By Hamish Johnston
I’m back from my trip to Waterloo, Ontario – Canada’s “Quantum Valley” – but there is still so much to tell. The photograph above is of Thomas Jennewein of the Institute for Quantum Computing (IQC), who took me on a tour of his lab earlier this week.
Jennewein is standing next to a quantum receiver that he and his colleagues will soon be bolting to a pick-up truck and driving around Waterloo. The plan is to receive quantum communications from a light source that’s on the roof of one of IQC’s buildings. The ultimate goal of the research is to deploy quantum receivers (and transmitters) in space to create a global quantum-communication network.
If you want to know more about the worldwide effort to put quantum-communication equipment on satellites, Jennewein and his IQC colleague Brendon Higgins wrote about that very topic in the March 2013 issue of Physics World. That issue focuses on “Quantum frontiers” and you can download a free PDF.
Jennewein has also teamed up with IQC colleagues Raymond Laflamme and Steve Macdonald to found a company called Universal Quantum Devices, which creates systems for measuring correlations between single-photon detectors. Measuring such correlations is crucial to implementing quantum cryptography schemes and developing optical circuits for quantum computers.
Leung and I chatted about the effects that quantum cryptography and quantum computers could have on information security. It’s the usual good news/bad news scenario. On the negative side, a practical quantum computer would make short work of cracking the classical systems used to encrypt information today. However, quantum cryptography cannot be hacked – even by a quantum computer – and therefore a solution is at hand. And fortunately for people with secrets, practical quantum cryptography systems already exist, whereas practical quantum computers do not.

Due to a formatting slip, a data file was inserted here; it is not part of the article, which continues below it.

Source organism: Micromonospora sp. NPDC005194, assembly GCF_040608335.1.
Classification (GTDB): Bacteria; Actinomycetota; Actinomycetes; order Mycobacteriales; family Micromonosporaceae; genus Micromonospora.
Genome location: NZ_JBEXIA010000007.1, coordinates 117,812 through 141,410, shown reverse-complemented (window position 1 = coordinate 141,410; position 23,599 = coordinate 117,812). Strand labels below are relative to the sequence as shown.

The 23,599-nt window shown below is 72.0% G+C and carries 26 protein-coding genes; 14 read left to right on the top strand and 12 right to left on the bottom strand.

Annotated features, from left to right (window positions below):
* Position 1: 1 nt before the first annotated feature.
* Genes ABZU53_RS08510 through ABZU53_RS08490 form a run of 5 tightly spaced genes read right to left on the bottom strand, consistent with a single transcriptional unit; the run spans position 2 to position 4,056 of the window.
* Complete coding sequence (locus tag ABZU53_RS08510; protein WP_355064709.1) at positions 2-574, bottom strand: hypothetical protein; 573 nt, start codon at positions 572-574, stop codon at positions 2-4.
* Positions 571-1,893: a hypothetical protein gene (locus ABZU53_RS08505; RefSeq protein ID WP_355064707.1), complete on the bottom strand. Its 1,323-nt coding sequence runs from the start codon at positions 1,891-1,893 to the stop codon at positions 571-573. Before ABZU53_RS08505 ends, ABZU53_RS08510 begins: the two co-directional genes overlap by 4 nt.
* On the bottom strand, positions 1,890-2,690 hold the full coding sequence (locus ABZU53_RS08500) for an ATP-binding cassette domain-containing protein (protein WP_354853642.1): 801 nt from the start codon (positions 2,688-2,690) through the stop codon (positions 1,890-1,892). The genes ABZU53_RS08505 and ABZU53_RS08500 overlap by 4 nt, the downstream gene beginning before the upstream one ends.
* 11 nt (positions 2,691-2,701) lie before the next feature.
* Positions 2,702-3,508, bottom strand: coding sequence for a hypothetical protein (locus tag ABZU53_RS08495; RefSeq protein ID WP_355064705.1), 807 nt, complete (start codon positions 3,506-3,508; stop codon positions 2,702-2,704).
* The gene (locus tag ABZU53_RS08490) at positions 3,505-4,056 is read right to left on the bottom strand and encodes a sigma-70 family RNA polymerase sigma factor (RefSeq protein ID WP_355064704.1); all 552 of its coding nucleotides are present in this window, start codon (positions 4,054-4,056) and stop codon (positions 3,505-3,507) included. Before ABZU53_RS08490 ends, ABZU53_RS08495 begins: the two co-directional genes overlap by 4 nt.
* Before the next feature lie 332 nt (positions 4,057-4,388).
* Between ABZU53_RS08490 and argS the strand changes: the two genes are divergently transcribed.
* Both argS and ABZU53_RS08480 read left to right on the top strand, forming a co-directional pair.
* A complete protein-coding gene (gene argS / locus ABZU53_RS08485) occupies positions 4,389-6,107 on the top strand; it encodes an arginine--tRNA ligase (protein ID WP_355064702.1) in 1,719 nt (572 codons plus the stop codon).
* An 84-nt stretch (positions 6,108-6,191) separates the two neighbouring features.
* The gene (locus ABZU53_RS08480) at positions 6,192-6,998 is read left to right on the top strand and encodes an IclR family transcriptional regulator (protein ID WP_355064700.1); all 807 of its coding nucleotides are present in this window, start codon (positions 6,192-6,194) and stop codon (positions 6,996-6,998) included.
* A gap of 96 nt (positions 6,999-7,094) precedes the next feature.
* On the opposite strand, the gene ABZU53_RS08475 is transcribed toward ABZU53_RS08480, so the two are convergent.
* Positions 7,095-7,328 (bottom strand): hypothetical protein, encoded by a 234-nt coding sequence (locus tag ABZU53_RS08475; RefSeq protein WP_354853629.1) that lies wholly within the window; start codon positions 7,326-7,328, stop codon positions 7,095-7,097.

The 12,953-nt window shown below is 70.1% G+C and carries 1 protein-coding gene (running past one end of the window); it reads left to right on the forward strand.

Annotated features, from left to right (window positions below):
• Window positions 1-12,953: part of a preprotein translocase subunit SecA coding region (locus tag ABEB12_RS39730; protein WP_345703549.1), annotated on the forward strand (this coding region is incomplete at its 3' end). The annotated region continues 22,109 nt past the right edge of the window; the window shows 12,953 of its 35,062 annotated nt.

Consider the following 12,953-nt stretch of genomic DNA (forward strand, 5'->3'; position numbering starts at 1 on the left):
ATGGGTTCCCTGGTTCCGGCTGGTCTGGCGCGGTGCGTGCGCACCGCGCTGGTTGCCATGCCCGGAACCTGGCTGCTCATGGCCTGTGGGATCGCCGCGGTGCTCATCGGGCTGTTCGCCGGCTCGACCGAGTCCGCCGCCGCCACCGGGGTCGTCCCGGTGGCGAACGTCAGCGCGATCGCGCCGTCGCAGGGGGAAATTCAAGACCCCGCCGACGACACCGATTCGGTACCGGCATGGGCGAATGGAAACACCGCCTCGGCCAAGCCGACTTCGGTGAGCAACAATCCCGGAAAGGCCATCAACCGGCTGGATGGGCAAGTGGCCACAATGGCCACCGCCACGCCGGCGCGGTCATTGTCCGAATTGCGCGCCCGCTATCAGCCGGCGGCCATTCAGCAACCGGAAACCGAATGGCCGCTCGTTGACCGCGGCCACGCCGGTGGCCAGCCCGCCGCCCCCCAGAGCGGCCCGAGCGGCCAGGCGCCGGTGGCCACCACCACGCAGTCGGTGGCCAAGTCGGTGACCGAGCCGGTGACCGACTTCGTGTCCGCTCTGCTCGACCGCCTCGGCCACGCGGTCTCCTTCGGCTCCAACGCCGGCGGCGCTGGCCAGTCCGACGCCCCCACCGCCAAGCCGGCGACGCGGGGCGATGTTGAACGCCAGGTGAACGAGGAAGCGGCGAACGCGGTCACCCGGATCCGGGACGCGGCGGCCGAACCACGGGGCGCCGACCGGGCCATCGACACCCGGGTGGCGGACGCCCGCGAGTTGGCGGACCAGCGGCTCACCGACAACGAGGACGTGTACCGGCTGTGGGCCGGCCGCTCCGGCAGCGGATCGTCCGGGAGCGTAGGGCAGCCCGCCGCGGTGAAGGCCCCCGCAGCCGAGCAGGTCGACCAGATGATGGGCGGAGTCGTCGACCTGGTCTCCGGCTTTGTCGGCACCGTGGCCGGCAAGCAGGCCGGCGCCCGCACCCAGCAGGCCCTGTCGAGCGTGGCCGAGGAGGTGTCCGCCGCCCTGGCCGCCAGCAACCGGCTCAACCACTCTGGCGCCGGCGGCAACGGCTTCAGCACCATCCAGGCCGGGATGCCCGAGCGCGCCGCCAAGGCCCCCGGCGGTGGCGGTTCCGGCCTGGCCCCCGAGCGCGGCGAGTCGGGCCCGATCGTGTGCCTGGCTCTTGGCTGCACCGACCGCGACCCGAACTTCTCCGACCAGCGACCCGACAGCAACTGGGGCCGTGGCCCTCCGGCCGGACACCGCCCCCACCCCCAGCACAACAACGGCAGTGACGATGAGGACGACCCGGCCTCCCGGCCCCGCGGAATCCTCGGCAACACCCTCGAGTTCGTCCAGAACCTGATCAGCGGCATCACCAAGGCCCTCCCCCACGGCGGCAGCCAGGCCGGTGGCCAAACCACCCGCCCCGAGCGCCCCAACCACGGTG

Although much more work must be done before quantum computers will be available for cracking codes, Mosca (above) – who co-founded IQC – told me that there is currently no reason to be pessimistic about the development of quantum computers. Because the required technologies are being developed at a fairly rapid pace, he believes it’s time to start building a compiler for a quantum computer.
Today it’s very difficult to connect up more than a handful of quantum bits (qubits) to make a quantum processor. Therefore Mosca believes that it’s very important to create compilers that make quantum-computing algorithms run as efficiently as possible on real systems.
If you would like to have an idea of the myriad quantum algorithms available today, Leung recommends the Quantum Algorithm Zoo.